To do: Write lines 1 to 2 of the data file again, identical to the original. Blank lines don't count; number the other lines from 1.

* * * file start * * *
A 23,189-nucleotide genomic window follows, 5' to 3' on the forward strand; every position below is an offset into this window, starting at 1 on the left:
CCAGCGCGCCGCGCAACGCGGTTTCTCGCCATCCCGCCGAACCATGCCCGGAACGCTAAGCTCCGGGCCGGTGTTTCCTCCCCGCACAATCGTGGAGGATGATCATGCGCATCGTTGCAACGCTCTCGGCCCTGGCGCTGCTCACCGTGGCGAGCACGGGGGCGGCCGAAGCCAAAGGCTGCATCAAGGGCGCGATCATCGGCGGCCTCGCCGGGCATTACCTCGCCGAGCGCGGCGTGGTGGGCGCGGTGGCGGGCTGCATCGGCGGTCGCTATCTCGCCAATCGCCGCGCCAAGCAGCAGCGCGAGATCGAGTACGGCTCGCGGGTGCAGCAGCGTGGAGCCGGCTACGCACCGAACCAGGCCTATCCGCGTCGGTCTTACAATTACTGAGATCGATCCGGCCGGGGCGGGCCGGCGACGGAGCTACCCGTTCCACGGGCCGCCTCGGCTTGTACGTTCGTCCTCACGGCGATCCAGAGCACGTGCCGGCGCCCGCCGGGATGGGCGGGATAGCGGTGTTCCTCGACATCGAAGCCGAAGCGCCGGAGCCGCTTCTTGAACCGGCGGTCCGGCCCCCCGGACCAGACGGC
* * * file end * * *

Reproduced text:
A 23,189-nucleotide genomic window follows, 5' to 3' on the forward strand; every position below is an offset into this window, starting at 1 on the left:
CCAGCGCGCCGCGCAACGCGGTTTCTCGCCATCCCGCCGAACCATGCCCGGAACGCTAAGCTCCGGGCCGGTGTTTCCTCCCCGCACAATCGTGGAGGATGATCATGCGCATCGTTGCAACGCTCTCGGCCCTGGCGCTGCTCACCGTGGCGAGCACGGGGGCGGCCGAAGCCAAAGGCTGCATCAAGGGCGCGATCATCGGCGGCCTCGCCGGGCATTACCTCGCCGAGCGCGGCGTGGTGGGCGCGGTGGCGGGCTGCATCGGCGGTCGCTATCTCGCCAATCGCCGCGCCAAGCAGCAGCGCGAGATCGAGTACGGCTCGCGGGTGCAGCAGCGTGGAGCCGGCTACGCACCGAACCAGGCCTATCCGCGTCGGTCTTACAATTACTGAGATCGATCCGGCCGGGGCGGGCCGGCGACGGAGCTACCCGTTCCACGGGCCGCCTCGGCTTGTACGTTCGTCCTCACGGCGATCCAGAGCACGTGCCGGCGCCCGCCGGGATGGGCGGGATAGCGGTGTTCCTCGACATCGAAGCCGAAGCGCCGGAGCCGCTTCTTGAACCGGCGGTCCGGCCCCCCGGACCAGACGGC